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Blood. 2016 Dec 8;128(23):e59-e66. Epub 2016 Oct 14.

PDGFB, a new candidate plasma biomarker for venous thromboembolism: results from the VEREMA affinity proteomics study.

Author information

1
Coagulation Unit, Hematology Centre, Karolinska University Hospital, Stockholm, Sweden.
2
Department of Medicine Solna, Karolinska Institutet, Stockholm, Sweden.
3
Department of Proteomics, School of Biotechnology, Science for Life Laboratory, KTH Royal Institute of Technology, Stockholm, Sweden.
4
Institute of Cardiometabolism and Nutrition Institute for Cardiometabolism and Nutrition, Paris, France.
5
Unitat d'Hemostàsia i Trombosi, IIB-Sant Pau, Barcelona, Spain.
6
Department of Numerical Analysis and Computer Science, Stockholm University, Stockholm, Sweden.
7
Unitat de Genòmica de Malalties Complexes, IIB-Sant Pau, Barcelona, Spain.
8
Sorbonne Paris Cité, Université Paris Descartes, Paris, France.
9
INSERM UMR-S1140, Faculté de Pharmacie de Paris, Paris, France.
10
l'Assistance Publique-Hôpitaux de Paris, Service d'Hématologie Biologique, Hôpital Européen Georges Pompidou, Paris, France.
11
Clinical Chemistry, Department of Molecular Medicine and Surgery, Karolinska Institutet, Stockholm, Sweden.
12
Institute for Clinical Chemistry and Laboratory Medicine, University Medical Centre Hamburg-Eppendorf, Hamburg, Germany.
13
Aix-Marseille University, UMR_S 1062, Nutrition Obesity and Risk of Thrombosis, Marseille, France.
14
Laboratory of Hematology, La Timone Hospital, Marseille, France; and.
15
Sorbonne Universités, Pierre and Marie Curie University University of Paris 06, INSERM, UMR_S 1166, Team Genomics and Pathophysiology of Cardiovascular Diseases, Paris, France.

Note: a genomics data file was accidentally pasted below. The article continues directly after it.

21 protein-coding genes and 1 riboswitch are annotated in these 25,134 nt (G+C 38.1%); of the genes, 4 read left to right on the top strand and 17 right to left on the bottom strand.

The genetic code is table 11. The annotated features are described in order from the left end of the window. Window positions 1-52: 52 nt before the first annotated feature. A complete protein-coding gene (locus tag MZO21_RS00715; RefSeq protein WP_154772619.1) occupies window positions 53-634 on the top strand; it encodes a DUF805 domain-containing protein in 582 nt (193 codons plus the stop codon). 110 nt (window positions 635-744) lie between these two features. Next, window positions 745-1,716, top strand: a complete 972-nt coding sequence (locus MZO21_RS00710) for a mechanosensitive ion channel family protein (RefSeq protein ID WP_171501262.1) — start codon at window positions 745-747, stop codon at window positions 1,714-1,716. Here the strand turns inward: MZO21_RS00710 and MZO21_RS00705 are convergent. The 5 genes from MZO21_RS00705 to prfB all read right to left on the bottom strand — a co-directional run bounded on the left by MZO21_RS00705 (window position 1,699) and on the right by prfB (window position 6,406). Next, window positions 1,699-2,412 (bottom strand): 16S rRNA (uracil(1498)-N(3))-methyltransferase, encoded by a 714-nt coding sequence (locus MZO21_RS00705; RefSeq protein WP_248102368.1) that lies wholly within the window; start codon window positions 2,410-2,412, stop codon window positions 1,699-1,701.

Abstract

There is a clear clinical need for high-specificity plasma biomarkers for predicting risk of venous thromboembolism (VTE), but thus far, such markers have remained elusive. Utilizing affinity reagents from the Human Protein Atlas project and multiplexed immuoassays, we extensively analyzed plasma samples from 2 individual studies to identify candidate protein markers associated with VTE risk. We screened plasma samples from 88 VTE cases and 85 matched controls, collected as part of the Swedish "Venous Thromboembolism Biomarker Study," using suspension bead arrays composed of 755 antibodies targeting 408 candidate proteins. We identified significant associations between VTE occurrence and plasma levels of human immunodeficiency virus type I enhancer binding protein 1 (HIVEP1), von Willebrand factor (VWF), glutathione peroxidase 3 (GPX3), and platelet-derived growth factor β (PDGFB). For replication, we profiled plasma samples of 580 cases and 589 controls from the French FARIVE study. These results confirmed the association of VWF and PDGFB with VTE after correction for multiple testing, whereas only weak trends were observed for HIVEP1 and GPX3. Although plasma levels of VWF and PDGFB correlated modestly (ρ ∼ 0.30) with each other, they were independently associated with VTE risk in a joint model in FARIVE (VWF P < .001; PDGFB P = .002). PDGFΒ was verified as the target of the capture antibody by immunocapture mass spectrometry and sandwich enzyme-linked immunosorbent assay. In conclusion, we demonstrate that high-throughput affinity plasma proteomic profiling is a valuable research strategy to identify potential candidate biomarkers for thrombosis-related disorders, and our study suggests a novel association of PDGFB plasma levels with VTE.

PMID:
27742707
DOI:
10.1182/blood-2016-05-711846
[Indexed for MEDLINE]
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